Standardizing control room HMIs
The ability to achieve the same look and feel across platforms isn’t a luxury, it’s an operating necessity. Good HMI platforms are often driven by end users to integrate with their currently installed systems.
Standardization translates into sustainable efficiency with regard to development. The platform provider tends to have well-defined and more rigid HMI standards to minimize costs, while some system integrators also have well-defined HMI standards with more flexibility to accommodate the customer’s requirements. It is possible to blend flexibility and standardization with an 80/20 approach: a standard that accommodates 80% of provider standards with 20% for project-specific requirements. Applying standards at the proper level of granularity is vital to this approach. In addition, proven standards can be deployed across different software platforms for maximum flexibility.
Because the HMI and controller devices work closely together, HMI standards advance additional efficiencies through controller programming standards. Consistency on the graphic and logic sides further reduces effort and provides more time for the 20% project-specific requirements. This leads to enhanced code reusability, which significantly reduces application development effort. In the same way that standards help the customer to leverage consistent experience in the enterprise, standards also help developers to not reinvent the wheel and apply industry expertise effectively.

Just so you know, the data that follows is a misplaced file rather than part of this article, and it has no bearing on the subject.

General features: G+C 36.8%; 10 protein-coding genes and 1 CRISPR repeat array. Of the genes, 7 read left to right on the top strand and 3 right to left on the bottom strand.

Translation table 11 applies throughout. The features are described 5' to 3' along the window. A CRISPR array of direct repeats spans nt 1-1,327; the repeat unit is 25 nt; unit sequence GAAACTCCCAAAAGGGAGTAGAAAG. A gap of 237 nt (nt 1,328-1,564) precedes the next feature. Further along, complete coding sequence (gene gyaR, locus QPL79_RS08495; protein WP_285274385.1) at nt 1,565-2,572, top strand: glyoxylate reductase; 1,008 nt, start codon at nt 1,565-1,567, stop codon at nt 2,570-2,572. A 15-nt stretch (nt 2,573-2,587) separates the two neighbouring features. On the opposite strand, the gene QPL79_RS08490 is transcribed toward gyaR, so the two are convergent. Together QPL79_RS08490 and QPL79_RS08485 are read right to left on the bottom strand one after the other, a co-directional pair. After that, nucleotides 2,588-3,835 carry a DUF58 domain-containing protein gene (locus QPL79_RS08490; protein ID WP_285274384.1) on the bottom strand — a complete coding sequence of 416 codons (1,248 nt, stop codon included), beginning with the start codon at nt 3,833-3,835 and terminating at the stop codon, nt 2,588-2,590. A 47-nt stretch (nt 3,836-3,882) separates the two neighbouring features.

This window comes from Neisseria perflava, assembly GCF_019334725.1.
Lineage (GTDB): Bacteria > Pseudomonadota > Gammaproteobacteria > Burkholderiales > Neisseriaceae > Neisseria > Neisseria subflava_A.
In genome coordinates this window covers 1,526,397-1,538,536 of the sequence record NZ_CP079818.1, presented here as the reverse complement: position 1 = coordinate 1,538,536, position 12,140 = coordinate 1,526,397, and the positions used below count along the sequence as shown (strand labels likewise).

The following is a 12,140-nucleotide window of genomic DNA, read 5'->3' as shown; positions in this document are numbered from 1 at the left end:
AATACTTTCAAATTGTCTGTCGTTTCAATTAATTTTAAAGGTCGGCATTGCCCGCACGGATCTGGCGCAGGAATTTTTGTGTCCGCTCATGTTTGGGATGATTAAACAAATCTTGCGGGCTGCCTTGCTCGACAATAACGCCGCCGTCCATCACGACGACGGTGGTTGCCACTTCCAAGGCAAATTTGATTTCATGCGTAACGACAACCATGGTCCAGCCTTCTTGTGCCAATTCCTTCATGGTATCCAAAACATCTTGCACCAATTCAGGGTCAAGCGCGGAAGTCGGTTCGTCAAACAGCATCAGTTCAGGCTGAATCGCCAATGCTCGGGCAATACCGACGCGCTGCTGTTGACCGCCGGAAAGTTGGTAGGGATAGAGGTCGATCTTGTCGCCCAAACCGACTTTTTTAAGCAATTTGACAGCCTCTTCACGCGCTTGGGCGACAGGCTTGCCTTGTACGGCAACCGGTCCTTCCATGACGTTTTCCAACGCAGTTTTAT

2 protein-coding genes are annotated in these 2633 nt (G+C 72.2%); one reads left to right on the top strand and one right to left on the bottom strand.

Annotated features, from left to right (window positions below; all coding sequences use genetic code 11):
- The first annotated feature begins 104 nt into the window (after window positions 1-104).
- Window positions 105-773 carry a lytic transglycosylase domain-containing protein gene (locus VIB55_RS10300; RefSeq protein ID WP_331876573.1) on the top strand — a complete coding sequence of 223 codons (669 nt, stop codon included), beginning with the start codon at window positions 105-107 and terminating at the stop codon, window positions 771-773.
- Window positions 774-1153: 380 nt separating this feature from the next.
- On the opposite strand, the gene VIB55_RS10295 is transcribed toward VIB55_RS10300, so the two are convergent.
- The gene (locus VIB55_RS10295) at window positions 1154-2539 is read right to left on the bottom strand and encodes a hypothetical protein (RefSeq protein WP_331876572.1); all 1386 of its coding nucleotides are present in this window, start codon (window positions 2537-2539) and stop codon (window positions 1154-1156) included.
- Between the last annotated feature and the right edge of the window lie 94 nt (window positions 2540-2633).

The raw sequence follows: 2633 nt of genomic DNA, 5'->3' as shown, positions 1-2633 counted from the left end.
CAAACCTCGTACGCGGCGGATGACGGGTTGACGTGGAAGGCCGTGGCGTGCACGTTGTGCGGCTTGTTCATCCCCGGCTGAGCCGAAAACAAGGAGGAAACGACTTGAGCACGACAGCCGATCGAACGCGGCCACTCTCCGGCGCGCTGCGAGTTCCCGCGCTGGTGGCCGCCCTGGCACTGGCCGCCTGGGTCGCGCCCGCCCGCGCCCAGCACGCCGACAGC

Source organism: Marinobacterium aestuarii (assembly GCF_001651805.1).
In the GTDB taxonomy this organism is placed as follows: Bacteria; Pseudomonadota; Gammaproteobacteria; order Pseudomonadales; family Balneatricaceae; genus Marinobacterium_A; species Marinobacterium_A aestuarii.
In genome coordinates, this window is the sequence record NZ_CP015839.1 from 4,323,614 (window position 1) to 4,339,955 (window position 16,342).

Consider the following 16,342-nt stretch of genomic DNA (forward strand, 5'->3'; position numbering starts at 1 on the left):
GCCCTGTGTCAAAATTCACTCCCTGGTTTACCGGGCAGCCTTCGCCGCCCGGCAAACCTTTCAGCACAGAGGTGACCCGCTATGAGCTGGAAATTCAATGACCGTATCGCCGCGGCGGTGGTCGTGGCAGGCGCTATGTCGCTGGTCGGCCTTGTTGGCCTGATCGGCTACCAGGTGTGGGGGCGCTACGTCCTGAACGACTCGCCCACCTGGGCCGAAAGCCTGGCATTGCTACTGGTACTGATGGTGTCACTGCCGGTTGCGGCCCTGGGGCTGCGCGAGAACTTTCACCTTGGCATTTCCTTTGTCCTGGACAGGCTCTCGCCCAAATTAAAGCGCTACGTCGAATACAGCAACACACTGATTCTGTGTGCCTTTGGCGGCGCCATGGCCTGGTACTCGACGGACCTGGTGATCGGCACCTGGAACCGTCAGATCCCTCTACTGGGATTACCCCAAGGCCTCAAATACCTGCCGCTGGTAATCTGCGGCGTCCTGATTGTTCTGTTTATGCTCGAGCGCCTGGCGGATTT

Beyond application development, standards facilitate documentation and training. Standard documentation and training materials can be developed for the 80%, forming a module—complete with graphics, controller code, documentation, and training materials. These modules can form the basis for a comprehensive application development library.
A top-down view of a production line is typical in an HMI. However, when the line contains a spiral or multilevel conveyor, a top-down view will significantly diminish the power of the HMI for appropriate line management. Ideally, an HMI should be capable of viewing the line from the side, and at different angles and levels—with the ability to zoom in at any point. This provides operators and technicians with the ability to clearly see what is happening on the entire line from the perspectives they need to make better decisions and changes. In addition to multiple views, the 3D approach provides an opportunity to use additional graphical techniques to add clarity to complex equipment arrangements: